This retelling of the old Chinese folktale is about the story of a young Chinese maiden who learns that her weakened and lame father is to be called up into the army in order to fight the invading Huns. Knowing that he would never survive the rigours of war in his state, she decides to disguise herself and join in his place. Unknown to her, her ancestors are aware of this and to prevent it, they order a tiny disgraced dragon, Mushu to join her in order to force her to abandon her plan. He agrees, but when he meets Mulan, he learns that she cannot be dissuaded and so decides to help her in the perilous times ahead.
Yes, Disney’s Mulan is very much a western/ American movie, made for western and American- not Asian- audiences. No, they “didn’t get it right”; or, not exactly. But I never expected them to, and I give them a good deal of credit for trying. They came quite a bit closer that I ever thought that they would. Nor do I find this movie overly feminist (no more than Snow White or Cinderella are “chauvinist”). Mulan may be a strong female character, but she is not Aladdin’s Princess Jasmine. Mulan is not defined by rebellion, nor by what she rejects. Instead she upholds her sense of honor as she struggles to find out who she is and where she fits in. Moreover, in a genre known for its blatant ad nauseum boy-meets-girl love themes, I truly appreciated the downplayed understatedness of the “interest” between Mulan and Captain Shang.
As to the “commercial” aspect of the film; yes, it had its tie-ins and its merchandising. What Disney movie doesn’t? But the real issue is the worth of the film itself, and on this I take exception to the review below. I believe there is more in it than Mr. Mydo gives credit for.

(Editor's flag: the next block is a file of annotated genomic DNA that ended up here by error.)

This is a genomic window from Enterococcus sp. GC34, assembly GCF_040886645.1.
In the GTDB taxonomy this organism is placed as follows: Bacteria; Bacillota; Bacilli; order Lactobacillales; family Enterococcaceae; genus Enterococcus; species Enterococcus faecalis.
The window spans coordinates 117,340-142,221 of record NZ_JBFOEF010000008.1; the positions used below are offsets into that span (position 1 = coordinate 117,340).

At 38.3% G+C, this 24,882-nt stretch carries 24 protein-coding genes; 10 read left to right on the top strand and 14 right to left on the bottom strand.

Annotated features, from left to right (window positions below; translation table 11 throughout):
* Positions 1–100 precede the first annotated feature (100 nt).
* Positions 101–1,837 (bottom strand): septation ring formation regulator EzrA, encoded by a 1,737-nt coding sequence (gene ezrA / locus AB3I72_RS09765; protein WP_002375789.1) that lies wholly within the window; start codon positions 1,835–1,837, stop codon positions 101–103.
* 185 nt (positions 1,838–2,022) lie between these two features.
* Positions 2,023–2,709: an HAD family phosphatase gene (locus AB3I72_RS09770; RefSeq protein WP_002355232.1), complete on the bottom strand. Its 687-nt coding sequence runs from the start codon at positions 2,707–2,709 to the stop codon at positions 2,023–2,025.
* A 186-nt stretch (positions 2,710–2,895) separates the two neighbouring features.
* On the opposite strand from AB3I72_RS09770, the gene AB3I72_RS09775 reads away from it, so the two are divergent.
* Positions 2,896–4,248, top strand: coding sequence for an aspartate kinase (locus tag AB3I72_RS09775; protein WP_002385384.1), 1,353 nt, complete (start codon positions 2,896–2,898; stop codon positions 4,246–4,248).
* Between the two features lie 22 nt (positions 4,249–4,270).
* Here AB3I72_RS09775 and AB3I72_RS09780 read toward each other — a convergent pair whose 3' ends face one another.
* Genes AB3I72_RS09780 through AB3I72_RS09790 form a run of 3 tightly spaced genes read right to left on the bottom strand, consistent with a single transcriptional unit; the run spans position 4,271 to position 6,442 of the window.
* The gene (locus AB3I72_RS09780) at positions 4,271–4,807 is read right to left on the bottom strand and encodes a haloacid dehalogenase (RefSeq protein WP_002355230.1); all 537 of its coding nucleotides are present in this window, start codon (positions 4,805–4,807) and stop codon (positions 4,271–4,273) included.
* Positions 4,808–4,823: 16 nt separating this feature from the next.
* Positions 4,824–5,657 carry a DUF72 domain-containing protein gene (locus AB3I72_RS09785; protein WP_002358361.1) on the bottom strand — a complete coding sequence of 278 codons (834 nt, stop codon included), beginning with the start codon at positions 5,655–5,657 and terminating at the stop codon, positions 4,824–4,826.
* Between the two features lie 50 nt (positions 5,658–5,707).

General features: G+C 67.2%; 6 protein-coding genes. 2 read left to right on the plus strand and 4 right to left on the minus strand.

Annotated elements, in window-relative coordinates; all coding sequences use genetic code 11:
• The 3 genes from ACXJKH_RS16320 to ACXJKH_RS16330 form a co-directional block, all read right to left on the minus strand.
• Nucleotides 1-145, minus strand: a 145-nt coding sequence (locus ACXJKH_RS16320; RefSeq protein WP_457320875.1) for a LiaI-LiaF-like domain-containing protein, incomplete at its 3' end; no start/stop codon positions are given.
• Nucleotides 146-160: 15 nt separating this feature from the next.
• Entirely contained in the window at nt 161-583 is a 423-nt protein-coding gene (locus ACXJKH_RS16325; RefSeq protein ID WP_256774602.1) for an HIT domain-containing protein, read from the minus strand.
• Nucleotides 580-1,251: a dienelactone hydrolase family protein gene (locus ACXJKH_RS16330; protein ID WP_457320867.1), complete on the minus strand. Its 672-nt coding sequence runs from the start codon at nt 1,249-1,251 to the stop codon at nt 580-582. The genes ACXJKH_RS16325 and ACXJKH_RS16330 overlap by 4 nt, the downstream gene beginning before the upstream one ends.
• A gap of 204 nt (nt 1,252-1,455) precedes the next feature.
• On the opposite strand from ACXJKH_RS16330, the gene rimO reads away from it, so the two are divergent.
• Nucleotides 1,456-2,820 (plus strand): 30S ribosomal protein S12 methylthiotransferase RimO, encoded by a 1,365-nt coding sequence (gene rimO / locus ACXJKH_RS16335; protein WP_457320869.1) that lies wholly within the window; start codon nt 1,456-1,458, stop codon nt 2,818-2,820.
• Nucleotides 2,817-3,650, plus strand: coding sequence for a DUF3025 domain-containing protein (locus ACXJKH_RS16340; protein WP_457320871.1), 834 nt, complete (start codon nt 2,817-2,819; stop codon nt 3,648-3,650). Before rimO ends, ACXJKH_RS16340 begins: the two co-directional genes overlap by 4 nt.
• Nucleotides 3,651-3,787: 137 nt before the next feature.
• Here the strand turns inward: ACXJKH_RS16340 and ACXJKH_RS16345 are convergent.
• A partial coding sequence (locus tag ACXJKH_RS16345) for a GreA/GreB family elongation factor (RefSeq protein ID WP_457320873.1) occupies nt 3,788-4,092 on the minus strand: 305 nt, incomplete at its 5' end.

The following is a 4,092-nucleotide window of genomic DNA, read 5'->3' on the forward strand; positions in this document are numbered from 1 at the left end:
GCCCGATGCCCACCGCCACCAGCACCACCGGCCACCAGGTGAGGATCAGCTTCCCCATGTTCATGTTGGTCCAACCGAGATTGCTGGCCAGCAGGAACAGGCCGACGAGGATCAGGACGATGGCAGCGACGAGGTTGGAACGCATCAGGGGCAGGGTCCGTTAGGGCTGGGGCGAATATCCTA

The film does have its awkward moments. The scene with the match-maker and Mulan’s first entrance into the army camp are both extremely painful to watch- I do not enjoy watching anyone be utterly humiliated- not even a cartoon character (and I do not believe that someone as bright as Mulan would fumble so badly over simply coming up with a new name). I also find it somewhat irksome that one minor character, Mushu the dragon, continually steals attention away from the movie’s proper focus. And there are a number of jokes and visual gags that closely border on PG. I found this in somewhat poor taste in a kid’s movie.
But these faults are counterbalanced, and more than compensated for, by the scenes that really work. The opening “brush painting” of the Great Wall; Mulan’s song (Reflections) and the ensuing scene of loving encouragement from her father; the scene where she decides to leave home; her heart-to-heart talk with Mushu at the abandoned camp in the mountains; the Imperial Palace where she is honored by the Emperor before all China… the sheer artistry of these scenes is breathtaking.